Foreigners working and studying in China should first pass a Chinese-language exam similar to the English proficiency tests that overseas universities require of international students.
That was the suggestion Zhou Xiaoping, a member of the Chinese People’s Political Consultative Conference, put to the advisory body’s annual session, which ended on Saturday.
Zhou, who offered no data to support his claims, said foreign students were at times treated better in China than local students, resulting in “long-term public anger” and “dissatisfaction”.
Some overseas students “indulge in eating, drinking and having fun for two years, without even knowing a word of Chinese when they leave”, Zhou claimed, adding that they treated their studies in China as a “vacation”.
“This model of recruiting foreign students ... has emphasised the negative aspects of exchanges between China and foreign countries,” said Zhou, a nationalist political commentator with close to a million followers on Weibo.
Zhou said that unlike schools in other countries, Chinese schools did not seem to have language proficiency requirements for entry for foreign students.
He said Chinese schools should follow the lead of major overseas institutions, with most universities in English-speaking countries requiring international students to meet specific language requirements to gain a place.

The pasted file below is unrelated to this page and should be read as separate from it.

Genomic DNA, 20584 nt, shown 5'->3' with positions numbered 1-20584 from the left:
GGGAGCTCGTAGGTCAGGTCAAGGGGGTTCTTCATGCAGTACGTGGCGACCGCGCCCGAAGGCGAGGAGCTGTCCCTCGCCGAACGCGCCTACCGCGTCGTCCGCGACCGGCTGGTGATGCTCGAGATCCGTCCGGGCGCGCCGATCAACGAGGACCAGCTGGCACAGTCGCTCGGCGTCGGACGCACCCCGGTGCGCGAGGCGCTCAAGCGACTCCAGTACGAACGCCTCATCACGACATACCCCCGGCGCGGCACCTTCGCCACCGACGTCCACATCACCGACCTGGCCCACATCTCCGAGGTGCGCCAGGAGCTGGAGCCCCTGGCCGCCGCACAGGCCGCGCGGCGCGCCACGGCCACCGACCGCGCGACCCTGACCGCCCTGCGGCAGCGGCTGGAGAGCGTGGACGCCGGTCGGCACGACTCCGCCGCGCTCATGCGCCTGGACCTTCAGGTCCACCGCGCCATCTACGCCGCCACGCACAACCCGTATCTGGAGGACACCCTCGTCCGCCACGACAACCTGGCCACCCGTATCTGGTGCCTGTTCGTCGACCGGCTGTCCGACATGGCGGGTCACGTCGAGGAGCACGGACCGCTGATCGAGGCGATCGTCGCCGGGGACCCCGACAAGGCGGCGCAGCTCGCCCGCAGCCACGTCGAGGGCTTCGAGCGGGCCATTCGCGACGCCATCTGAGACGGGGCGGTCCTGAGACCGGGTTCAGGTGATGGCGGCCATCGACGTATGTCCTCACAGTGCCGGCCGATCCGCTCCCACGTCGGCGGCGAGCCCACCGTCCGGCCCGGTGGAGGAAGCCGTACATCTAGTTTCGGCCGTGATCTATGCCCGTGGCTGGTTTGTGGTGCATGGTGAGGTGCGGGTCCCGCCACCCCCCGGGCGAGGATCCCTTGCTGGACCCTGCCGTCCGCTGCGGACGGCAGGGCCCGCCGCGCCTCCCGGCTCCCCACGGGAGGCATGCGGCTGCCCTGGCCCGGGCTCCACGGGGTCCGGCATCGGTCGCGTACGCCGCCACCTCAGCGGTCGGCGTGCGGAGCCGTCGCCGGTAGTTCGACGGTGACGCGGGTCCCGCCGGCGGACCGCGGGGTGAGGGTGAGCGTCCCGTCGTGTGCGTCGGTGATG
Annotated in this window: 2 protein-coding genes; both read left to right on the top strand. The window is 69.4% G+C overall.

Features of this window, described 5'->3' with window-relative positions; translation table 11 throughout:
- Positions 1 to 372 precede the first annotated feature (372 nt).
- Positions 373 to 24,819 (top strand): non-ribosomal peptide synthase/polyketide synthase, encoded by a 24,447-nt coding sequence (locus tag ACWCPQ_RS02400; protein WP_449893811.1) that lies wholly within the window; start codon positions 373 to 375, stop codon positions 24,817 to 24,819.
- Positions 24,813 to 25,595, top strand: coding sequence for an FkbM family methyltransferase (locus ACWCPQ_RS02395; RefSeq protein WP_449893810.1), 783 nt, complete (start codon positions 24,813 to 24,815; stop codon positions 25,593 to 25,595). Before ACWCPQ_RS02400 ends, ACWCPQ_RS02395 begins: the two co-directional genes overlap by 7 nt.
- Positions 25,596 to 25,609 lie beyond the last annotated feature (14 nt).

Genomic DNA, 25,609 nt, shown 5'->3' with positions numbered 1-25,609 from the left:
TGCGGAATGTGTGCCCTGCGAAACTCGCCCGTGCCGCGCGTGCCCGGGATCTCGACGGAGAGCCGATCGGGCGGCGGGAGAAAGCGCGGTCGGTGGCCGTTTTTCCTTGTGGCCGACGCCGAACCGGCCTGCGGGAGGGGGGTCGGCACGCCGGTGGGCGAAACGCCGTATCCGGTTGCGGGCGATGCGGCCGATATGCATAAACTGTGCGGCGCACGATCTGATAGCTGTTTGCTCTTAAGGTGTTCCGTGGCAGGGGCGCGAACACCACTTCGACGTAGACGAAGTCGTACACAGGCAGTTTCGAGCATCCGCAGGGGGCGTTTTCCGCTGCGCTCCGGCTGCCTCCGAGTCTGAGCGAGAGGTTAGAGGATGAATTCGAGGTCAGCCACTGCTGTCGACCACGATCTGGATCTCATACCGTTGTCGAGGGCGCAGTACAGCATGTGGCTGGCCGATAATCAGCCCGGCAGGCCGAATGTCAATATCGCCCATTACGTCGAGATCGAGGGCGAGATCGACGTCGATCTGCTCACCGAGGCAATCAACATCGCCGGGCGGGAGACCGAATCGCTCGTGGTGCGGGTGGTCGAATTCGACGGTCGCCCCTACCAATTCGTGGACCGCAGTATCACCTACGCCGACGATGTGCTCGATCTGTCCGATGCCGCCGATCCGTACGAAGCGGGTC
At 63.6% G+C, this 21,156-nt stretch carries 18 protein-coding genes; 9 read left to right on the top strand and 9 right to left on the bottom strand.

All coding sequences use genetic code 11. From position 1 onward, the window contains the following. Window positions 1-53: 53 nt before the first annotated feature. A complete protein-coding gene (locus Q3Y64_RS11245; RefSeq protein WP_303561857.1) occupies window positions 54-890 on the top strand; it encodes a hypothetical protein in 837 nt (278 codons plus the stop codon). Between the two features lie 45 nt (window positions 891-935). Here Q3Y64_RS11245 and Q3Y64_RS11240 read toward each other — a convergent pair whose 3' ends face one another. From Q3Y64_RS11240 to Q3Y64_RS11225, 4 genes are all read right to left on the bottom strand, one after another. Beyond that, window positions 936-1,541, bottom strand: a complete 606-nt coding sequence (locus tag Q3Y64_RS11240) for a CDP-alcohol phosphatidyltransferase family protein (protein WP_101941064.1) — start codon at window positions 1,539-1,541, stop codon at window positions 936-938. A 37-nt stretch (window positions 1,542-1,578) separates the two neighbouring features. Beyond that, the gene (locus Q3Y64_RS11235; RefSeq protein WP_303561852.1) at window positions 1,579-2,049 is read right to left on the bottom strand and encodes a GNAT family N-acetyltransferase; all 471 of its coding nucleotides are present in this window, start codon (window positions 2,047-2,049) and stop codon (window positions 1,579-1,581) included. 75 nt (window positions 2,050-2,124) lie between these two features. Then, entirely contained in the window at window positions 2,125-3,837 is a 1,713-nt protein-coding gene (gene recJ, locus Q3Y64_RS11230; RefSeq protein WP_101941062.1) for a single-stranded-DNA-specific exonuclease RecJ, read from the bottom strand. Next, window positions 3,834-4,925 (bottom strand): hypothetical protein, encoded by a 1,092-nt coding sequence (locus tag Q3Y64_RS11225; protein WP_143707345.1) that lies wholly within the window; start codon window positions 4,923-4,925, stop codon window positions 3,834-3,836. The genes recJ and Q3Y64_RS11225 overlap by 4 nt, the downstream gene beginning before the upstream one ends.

Those requirements are usually proven through a standardised examination, such as the Test of English as a Foreign Language and the International English Language Testing System.
“With the development of China’s comprehensive strength, more and more countries have closer economic and trade exchanges with China, more and more businesspeople come to China, and more and more students from neighbouring countries study in China,” Zhou said.
Zhou said a Chinese equivalent of the College English Test, taken by Chinese undergraduate and postgraduate students, should be introduced for overseas students in universities under Projects 985 and 211 – two lists of top Chinese universities, similar to the United States’ Ivy League.
He said other universities should not have to impose the same entry barriers, but should require foreign students to gradually achieve the same level of proficiency required by top universities by the time they graduate.
“The standards of accommodation, catering and scholarship for any overseas students during their studies abroad must be consistent with the standards for Chinese domestic students, and all special or [superior] treatments should be cancelled,” Zhou said.